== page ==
Canon Alfred Stanley O’Connor combined a career of service to his faith with a passion for rugby and a flair for animal breeding.
The Kerry-born, Irish-speaking Orangeman who played for Ulster and eventually settled in Co Tyrone, died at the age of 94 last month in the wake of a small stroke.
Born on March 23, 1920 in the rural village of Ventry in the extreme south-west of Ireland, he was the sixth of seven children in a farming family.
Their Protestant background was unusual for the area, and family lore has it that their ancestors had converted to try and win better treatment during the Famine.
He was initially schooled in Ventry (where he would ride a pony to class), before going on to the comparatively urbane Mountjoy College in Kilkenny, and then earned a scholarship to Trinity College in the Irish capital.
There he studied Irish (a language in which he and his family were natively fluent) and divinity.
After graduating, his first clerical posting was to St Michael’s parish church on Belfast’s Shankill Road in 1943, where he remained for three years.
During his time in education he had played both hockey and rugby, and on moving to Belfast the latter became a central pastime.
He played full-back for both Malone and Ulster, where he would have encountered rugby greats including Jack Kyle.
He was also selected for Ireland too, but only got as far as the substitutes’ bench.
As daughter Susan explained, during the 1940s it was not common for subs to be brought on unless one of the 15 players was too badly injured to continue.
His career might yet have taken off if he had not been moved to Cavan in 1946.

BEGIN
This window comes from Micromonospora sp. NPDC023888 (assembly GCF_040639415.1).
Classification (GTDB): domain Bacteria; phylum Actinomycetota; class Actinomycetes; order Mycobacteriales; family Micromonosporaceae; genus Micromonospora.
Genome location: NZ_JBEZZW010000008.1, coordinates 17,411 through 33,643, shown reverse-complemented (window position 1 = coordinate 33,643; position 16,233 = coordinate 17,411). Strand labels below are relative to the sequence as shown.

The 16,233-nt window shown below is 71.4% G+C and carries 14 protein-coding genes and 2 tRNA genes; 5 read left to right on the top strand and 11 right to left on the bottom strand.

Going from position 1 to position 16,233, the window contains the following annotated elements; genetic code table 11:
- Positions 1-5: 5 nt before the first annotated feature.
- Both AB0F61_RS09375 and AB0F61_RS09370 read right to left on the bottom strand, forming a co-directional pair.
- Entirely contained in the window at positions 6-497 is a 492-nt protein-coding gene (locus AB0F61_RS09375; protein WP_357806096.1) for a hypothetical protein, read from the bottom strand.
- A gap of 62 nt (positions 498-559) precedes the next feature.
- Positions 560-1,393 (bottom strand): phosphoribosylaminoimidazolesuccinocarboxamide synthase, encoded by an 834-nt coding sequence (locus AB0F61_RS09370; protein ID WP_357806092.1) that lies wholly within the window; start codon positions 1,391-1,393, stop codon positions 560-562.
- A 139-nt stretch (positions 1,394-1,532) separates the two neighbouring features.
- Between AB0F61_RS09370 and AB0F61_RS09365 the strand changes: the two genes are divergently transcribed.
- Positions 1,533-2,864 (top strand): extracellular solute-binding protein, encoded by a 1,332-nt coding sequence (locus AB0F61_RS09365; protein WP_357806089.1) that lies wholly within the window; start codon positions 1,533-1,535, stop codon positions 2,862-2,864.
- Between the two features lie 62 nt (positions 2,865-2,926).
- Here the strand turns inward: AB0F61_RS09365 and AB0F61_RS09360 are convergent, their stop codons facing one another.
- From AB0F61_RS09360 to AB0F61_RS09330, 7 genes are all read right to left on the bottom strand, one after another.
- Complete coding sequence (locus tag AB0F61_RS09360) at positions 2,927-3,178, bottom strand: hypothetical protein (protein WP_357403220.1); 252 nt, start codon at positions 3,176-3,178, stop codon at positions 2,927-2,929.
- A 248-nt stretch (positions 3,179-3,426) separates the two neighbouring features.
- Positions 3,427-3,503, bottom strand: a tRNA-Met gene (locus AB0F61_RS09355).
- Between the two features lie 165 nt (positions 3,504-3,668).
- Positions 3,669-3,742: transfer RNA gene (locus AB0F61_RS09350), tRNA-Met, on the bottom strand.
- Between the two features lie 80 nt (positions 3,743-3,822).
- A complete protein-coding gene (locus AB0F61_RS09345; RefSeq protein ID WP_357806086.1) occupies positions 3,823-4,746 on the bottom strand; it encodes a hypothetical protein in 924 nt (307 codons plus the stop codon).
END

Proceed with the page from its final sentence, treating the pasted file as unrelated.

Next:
There, his new rector barred him from taking part in a new trial for the Ireland squad because it clashed with a Sunday school party.
It was also while based at the Cavan parish that he married his wife Eileen (nee Ebbitt) in 1947, and he remained there for another two years.
There then followed stints at Florencecourt until 1954; Co Tipperary until 1962; Bessbrook until 1965, and finally in St Anne’s, Dungannon where he remained until his retirement in 1985.
Described by Susan as traditional in outlook, she said “the focus of his ministry was always people”.
She said: “He tramped the streets and visited all the time. When he had curates he made them do the same. He had 850 families in Dungannon, and would have personally visited each at least once a year.”
During the Troubles, the church was not spared the ravages of violence.
It stood just off a square where there were a number of bombings, which would seem to shake the whole of the building.
“I stood with him many times in church and it was like being in a pea-soup fog,” said Susan.
“It was just the dust. It was as if the building lifted up every time there was a bomb...
“So many beautiful stained-glass windows were lost because of the bombs.”
Even today, she said, draughts can be felt in the church as a result of small bits of dislodged building.
In addition to his commitment to his spiritual flock, he also bred animals, beginning with horses before moving on to working dogs and later to Hereford Cattle in his retirement years.
He would show animals at Balmoral and Susan recalled that on six different occasions (each with different animals) he was championship winner in the young stock ponies category – a feat which she believes may be a record.
He was also a member of Dungannon Volunteer LOL 178, and had been District Chaplain of Killyman District LOL No 1 for many years.
As years progressed, he had a knee replacement and a number of hip replacements, all of which slowed him down.
From roughly age 90 he was effectively bed-bound at his home in Stewartstown.
He had suffered a number of TIAs (essentially small strokes) and it was the effects of the last of these that caused a terminal decline in his health.
He died on January 12.
His funeral was two days later in St Patrick’s, Donaghendry. He is buried in the nearby churchyard.
He chose the readings and hymns himself, including Mine Eyes Have Seen the Glory of the Coming of the Lord.
His wife predeceased him and he is survived by daughter Susan Stewart, her husband Ramsey, four grandchildren and one great grand-child.